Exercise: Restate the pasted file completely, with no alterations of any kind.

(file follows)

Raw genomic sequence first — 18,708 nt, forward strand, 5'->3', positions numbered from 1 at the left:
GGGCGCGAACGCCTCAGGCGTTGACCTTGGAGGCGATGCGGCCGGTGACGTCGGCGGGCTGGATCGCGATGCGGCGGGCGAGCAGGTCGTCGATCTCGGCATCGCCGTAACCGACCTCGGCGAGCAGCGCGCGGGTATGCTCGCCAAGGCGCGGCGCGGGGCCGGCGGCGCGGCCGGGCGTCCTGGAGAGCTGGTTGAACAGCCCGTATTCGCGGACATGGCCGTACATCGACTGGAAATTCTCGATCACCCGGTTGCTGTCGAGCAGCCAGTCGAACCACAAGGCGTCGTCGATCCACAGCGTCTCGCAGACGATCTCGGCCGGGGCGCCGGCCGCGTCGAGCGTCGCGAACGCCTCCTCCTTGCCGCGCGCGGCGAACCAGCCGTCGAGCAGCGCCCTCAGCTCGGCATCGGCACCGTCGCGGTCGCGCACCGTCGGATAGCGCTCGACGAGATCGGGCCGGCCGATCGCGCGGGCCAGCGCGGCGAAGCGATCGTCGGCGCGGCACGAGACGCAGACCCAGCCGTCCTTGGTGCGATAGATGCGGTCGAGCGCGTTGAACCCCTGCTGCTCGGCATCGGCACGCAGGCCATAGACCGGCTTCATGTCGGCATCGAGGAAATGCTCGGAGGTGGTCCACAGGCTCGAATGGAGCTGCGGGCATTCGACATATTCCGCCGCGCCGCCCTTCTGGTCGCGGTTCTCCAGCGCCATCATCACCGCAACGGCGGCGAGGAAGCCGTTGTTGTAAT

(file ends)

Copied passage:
Raw genomic sequence first — 18,708 nt, forward strand, 5'->3', positions numbered from 1 at the left:
GGGCGCGAACGCCTCAGGCGTTGACCTTGGAGGCGATGCGGCCGGTGACGTCGGCGGGCTGGATCGCGATGCGGCGGGCGAGCAGGTCGTCGATCTCGGCATCGCCGTAACCGACCTCGGCGAGCAGCGCGCGGGTATGCTCGCCAAGGCGCGGCGCGGGGCCGGCGGCGCGGCCGGGCGTCCTGGAGAGCTGGTTGAACAGCCCGTATTCGCGGACATGGCCGTACATCGACTGGAAATTCTCGATCACCCGGTTGCTGTCGAGCAGCCAGTCGAACCACAAGGCGTCGTCGATCCACAGCGTCTCGCAGACGATCTCGGCCGGGGCGCCGGCCGCGTCGAGCGTCGCGAACGCCTCCTCCTTGCCGCGCGCGGCGAACCAGCCGTCGAGCAGCGCCCTCAGCTCGGCATCGGCACCGTCGCGGTCGCGCACCGTCGGATAGCGCTCGACGAGATCGGGCCGGCCGATCGCGCGGGCCAGCGCGGCGAAGCGATCGTCGGCGCGGCACGAGACGCAGACCCAGCCGTCCTTGGTGCGATAGATGCGGTCGAGCGCGTTGAACCCCTGCTGCTCGGCATCGGCACGCAGGCCATAGACCGGCTTCATGTCGGCATCGAGGAAATGCTCGGAGGTGGTCCACAGGCTCGAATGGAGCTGCGGGCATTCGACATATTCCGCCGCGCCGCCCTTCTGGTCGCGGTTCTCCAGCGCCATCATCACCGCAACGGCGGCGAGGAAGCCGTTGTTGTAAT